United States District Court, E.D. Missouri, Eastern Division
OPINION, MEMORANDUM AND ORDER
EDWARD AUTREY UNITED STATES DISTRICT JUDGE.
matter is before the Court on Defendant Cornell Haynes,
Jr.'s Motion to Dismiss Case, [Doc. No. 7]. Plaintiff
opposes the Motion. For the reasons set forth below, the
motion is denied.
First Amended Complaint alleges the following:
Jane Doe (“Plaintiff”) is a citizen and resident
of Essex, England.
Cornell Haynes Jr. (“Defendant”) is an
entertainer who resides in St.
Missouri and performs using the stage name
“Nelly.” At the time of the events giving rise to
this action, Defendant was on tour, performing in the United
December 5, 2017, Plaintiff attended Defendant's concert
in Essex, England with some female friends. After the show,
Defendant asked Plaintiff, who had had her photo taken with
Defendant, to go with him to his dressing room. Plaintiff
insisted that her friends come to the dressing room.
Defendant asked Plaintiff to join him in a small adjacent
room. When Plaintiff complied, Defendant closed the door
leaving the two of them alone together. At that point,
Defendant proceeded to sexually assault Plaintiff. During the
assault, Defendant allegedly dropped his pants and
masturbated, tried to put his hands under and remove
Plaintiff's top, tried to kiss Plaintiff, made crude
sexual statements to Plaintiff, and forcefully pushed
Plaintiff down and penetrated her mouth with his penis.
Plaintiff ran out of the room and down the stairs, where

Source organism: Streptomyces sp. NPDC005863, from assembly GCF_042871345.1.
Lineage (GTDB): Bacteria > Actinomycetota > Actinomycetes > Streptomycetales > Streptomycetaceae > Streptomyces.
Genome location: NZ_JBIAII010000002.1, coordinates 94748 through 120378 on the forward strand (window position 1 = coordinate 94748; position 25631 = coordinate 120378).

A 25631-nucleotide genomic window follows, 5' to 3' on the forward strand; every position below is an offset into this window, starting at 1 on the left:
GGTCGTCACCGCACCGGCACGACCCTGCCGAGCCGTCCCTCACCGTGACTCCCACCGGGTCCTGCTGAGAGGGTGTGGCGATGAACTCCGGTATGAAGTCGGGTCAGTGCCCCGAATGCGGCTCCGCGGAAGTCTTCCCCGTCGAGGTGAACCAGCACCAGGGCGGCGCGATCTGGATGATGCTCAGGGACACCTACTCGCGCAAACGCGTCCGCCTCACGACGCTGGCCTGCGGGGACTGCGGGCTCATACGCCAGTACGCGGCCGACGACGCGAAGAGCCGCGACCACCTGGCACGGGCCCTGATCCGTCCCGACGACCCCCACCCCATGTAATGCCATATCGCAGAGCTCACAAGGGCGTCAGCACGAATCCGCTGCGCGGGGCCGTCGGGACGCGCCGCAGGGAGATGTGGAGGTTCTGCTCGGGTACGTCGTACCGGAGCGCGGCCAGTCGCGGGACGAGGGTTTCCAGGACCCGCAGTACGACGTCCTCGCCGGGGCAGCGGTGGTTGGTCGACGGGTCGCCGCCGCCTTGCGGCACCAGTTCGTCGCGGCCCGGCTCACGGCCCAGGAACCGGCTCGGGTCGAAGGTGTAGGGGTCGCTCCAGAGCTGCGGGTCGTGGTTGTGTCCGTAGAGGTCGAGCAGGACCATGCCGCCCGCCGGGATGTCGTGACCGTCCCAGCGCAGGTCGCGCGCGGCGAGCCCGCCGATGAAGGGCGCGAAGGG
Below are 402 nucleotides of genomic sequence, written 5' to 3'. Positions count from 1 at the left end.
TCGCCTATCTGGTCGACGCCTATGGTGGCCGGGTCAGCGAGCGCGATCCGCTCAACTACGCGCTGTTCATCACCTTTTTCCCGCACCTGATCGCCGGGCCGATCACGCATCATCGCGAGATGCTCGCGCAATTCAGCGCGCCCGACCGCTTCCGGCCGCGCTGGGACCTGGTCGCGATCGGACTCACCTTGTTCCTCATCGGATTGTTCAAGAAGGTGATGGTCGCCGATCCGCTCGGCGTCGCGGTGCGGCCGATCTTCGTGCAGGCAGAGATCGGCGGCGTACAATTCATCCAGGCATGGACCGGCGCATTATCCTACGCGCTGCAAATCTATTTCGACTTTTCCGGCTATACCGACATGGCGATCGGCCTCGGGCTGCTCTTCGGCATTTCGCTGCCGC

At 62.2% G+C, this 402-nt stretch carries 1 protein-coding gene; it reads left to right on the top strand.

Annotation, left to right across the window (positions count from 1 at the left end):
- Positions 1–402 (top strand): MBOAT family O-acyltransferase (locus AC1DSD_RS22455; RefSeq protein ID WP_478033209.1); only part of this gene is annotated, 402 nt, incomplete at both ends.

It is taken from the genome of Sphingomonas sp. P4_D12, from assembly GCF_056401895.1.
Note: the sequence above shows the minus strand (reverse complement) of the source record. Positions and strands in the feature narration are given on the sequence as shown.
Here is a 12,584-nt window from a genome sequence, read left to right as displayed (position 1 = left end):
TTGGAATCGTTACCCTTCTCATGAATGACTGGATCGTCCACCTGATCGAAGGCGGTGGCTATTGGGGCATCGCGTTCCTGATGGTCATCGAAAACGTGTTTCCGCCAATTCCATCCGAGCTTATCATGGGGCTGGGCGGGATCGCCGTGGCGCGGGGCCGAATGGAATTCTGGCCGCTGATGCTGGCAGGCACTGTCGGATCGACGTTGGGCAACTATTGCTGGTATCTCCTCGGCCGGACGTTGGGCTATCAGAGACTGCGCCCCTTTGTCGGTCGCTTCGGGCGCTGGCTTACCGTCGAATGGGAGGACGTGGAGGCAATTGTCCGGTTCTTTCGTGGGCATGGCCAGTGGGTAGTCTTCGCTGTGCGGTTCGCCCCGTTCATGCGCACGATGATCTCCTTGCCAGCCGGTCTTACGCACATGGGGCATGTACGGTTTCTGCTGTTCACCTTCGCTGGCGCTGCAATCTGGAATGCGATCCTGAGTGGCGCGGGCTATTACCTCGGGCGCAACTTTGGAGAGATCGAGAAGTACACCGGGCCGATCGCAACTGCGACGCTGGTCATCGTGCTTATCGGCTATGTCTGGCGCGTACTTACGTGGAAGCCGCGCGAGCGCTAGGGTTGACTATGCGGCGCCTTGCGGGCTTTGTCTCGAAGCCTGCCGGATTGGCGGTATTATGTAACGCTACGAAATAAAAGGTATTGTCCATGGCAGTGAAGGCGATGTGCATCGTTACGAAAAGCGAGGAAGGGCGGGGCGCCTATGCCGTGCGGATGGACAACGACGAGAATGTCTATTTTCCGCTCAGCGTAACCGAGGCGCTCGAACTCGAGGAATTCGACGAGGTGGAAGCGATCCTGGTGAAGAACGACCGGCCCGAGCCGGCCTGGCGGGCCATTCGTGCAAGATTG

Defendant pulled her back and said, “I will find
alleges that she was later defamed by Defendants'
girlfriend (codefendant Shantel Jackson, ) who wrote on
social media that the women accusing Defendant of sexual
assault are liars who “make[ ] things harder” for
“women dealing with real issues of sexual
assault.” Plaintiff also claims that Defendant
furthered the defamation by having his attorney state in a
televised interview that Plaintiff's allegations were
the sexual assault, Plaintiff states that she has suffered
anxiety, PTSD, emotional trauma, humiliation, loss of
reputation, and loss of enjoyment of life. Plaintiff's
physicians have diagnosed her with PTSD, prescribed
medication, and entered orders saying she is not currently
able to return to work.
filed her Complaint anonymously. Defendant now moves to
dismiss the Complaint pursuant to Rule 12(b)(6) of the
Federal Rules of Civil Procedure, for failure to state a
claim upon which relief can be granted. Defendant argues that
the Complaint fails to comply with Rule 10(a), which provides
that “[t]he title of the complaint must name all the
to Dismiss Standard
ruling on a motion to dismiss, the Court must view the
allegations in the Complaint liberally in the light most
favorable to Plaintiff. Eckert v. Titan Tire Corp.,
514 F.3d 801, 806 (8th Cir. 2008). Additionally, the Court,
“must accept the allegations contained in the complaint
as true and draw all reasonable inferences in favor of the
nonmoving party.” Coons v. Mineta, 410 F.3d
1036, 1039 (8th Cir. 2005) (citation omitted). To survive a
motion to dismiss, the complaint must include “enough
facts to state a claim to relief that is plausible on its
face.” Bell Atlantic Corp. v. Twombly, 550
U.S. 544, 570 (2007). Stated differently, to survive a ...